Displaying a U.S. flag during United Methodist worship services is "inappropriate and unwise" because the flag may become an object of worship and could imply an endorsement of the government's policies, according to a member of the denomination's public policy arm.
"In a worship setting nothing should come before the center of our faith in whose presence we have gathered to worship, the Triune God," said the Rev. Clayton Childers, director of annual conference relations for the United Methodist Church's General Board of Church and Society.
Writing in the May 10 edition of the board's newsletter, Faith in Action, Childers also argues that "the presence of a national flag in worship can imply endorsement of national policies which often run counter to the teachings of Jesus Christ and our Christian faith."
President Bush is a member of the United Methodist Church, as are 61 members of Congress, including 2008 Democratic presidential frontrunner Sen. Hillary Rodham Clinton, D-N.Y.
Childers was sharply criticized for a "lack of patriotism" by the Institute on Religion & Democracy, a conservative watchdog group that is often critical of mainline Protestant churches.
"Religious Left figures, like (Childers), are hardly concerned about idolatry when their politically correct, rainbow paraphernalia and peace banners are woven into church worship services," said Mark Tooley of the IRD. "They oppose the United States Flag because they are contemptuous of our country, its history, its institutions, its culture.... "
Childers wrote that he addressed the "treacherous terrain" of the flag's presence at worship services after discussions arose about churches placing it "in the sanctuary, by the altar ... or at another prominent location on the church grounds."
The tradition of placing a U.S. flag in the sanctuary began during the Civil War, when churches used it to promote the Union's cause, according to Childers. He said there is no official United Methodist policy on the issue.
Guilty Pleas Close Alabama Church Arson Cases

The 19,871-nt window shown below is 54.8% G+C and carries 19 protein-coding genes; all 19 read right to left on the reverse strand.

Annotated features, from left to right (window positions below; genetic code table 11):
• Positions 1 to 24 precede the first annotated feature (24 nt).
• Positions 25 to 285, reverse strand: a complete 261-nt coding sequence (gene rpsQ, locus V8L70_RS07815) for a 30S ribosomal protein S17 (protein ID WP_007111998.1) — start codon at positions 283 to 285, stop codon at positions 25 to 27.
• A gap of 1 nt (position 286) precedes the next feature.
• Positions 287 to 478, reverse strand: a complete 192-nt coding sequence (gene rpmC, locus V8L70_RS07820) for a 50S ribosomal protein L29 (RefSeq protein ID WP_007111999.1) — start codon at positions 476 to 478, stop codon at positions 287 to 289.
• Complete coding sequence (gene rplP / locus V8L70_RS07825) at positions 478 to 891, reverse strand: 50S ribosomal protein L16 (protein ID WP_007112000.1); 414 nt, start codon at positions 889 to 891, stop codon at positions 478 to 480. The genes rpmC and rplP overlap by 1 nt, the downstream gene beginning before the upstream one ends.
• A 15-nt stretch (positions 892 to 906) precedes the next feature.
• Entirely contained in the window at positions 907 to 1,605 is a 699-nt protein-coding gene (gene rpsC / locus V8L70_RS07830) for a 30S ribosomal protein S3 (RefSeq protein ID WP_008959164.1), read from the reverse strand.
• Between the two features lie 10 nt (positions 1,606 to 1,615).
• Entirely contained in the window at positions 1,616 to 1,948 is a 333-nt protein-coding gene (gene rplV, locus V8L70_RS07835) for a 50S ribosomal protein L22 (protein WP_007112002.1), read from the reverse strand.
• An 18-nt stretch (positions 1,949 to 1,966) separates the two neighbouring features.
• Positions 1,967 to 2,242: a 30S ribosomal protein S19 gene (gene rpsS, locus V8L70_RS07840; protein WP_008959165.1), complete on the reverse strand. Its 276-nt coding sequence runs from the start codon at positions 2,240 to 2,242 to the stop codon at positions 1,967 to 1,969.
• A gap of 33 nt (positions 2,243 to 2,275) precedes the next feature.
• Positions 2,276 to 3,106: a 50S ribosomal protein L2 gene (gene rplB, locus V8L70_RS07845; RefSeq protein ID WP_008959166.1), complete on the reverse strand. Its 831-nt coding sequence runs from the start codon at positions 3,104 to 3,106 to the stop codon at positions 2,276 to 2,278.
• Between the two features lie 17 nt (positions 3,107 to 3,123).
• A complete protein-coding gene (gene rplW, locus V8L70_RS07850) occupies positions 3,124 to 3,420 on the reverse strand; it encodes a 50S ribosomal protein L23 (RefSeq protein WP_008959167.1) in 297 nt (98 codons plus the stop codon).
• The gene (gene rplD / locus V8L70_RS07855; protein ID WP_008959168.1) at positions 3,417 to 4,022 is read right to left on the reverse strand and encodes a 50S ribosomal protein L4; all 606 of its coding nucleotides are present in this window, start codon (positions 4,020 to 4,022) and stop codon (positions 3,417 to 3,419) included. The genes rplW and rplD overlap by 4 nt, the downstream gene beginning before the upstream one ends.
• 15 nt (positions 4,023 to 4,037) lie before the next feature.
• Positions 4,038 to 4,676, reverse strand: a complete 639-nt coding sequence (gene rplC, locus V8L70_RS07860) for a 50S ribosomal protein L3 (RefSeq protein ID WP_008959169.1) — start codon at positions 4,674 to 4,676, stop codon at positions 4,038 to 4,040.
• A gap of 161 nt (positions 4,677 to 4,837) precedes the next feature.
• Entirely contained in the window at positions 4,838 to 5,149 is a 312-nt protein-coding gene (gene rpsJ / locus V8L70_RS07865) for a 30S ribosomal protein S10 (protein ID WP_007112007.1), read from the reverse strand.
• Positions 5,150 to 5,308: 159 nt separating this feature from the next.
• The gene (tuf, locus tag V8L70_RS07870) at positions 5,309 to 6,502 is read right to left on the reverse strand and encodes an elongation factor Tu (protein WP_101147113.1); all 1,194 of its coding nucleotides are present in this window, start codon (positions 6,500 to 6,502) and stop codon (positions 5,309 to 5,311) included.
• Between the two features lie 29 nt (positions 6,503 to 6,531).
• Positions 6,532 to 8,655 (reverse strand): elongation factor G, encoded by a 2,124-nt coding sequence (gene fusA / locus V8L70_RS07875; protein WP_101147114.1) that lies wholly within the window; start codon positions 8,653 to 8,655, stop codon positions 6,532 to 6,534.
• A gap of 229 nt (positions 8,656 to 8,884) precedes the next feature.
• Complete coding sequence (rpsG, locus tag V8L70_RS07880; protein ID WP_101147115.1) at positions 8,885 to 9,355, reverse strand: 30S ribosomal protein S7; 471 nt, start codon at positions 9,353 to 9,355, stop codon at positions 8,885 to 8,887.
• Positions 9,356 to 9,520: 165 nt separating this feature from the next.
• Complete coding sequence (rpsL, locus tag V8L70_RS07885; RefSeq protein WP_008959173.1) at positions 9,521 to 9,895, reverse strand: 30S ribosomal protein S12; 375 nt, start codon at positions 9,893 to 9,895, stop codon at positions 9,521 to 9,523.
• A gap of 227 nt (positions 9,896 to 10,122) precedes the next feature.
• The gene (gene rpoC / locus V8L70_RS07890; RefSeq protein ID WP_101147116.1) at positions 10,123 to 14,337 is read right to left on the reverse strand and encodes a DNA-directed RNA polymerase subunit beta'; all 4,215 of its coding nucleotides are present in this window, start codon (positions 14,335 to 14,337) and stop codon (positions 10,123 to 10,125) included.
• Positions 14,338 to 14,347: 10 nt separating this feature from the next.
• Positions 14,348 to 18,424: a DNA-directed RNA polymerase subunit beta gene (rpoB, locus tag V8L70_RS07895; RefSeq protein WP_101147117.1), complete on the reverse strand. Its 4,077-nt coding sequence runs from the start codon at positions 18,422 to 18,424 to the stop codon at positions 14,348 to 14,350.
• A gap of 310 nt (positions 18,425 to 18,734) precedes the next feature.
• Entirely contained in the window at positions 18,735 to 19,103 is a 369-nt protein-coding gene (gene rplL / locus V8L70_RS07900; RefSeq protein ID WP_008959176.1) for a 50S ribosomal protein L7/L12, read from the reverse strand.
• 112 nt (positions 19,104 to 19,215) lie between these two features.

Two men pleaded guilty on May 16 to burning a church in Pickens County, a step that ends federal and state prosecution in a 2006 arson spree that targeted nine rural churches.
"As far as court goes, this is it," said Pickens County District Attorney Chris McCool. "The next step is that they go to federal prison."
Matthew Cloyd and Benjamin Moseley, both 21, pleaded guilty to arson and burglary charges, acknowledging they set fire to Dancy First Baptist Church, one of the nine churches burned in February 2006. A friend, Russell DeBusk, was involved in five of the fires and earlier pleaded guilty to his role.
Wearing buzz cuts and orange jail jumpsuits at the county courthouse, Cloyd and Moseley pleaded guilty to second-degree arson and third-degree burglary charges. The men will serve two-year state prison sentences that will run at the same time as prison sentences that were previously handed down in Bibb, Sumter, and Greene counties.
The concurrent state sentences will begin once they complete an eight-year federal prison term ordered by U.S. District Judge R. David Proctor in February.
DeBusk, 20, will also serve a seven-year federal prison term followed by a two-year state sentence for the fires in Bibb County.
"They're ready to go," said Cloyd's attorney, Tommy Spina.
In addition to federal prison, the three men must pay $3.1 million in restitution, with Cloyd and Moseley to pay a greater share. They also are to perform 300 hours of community service work at the churches once they are released.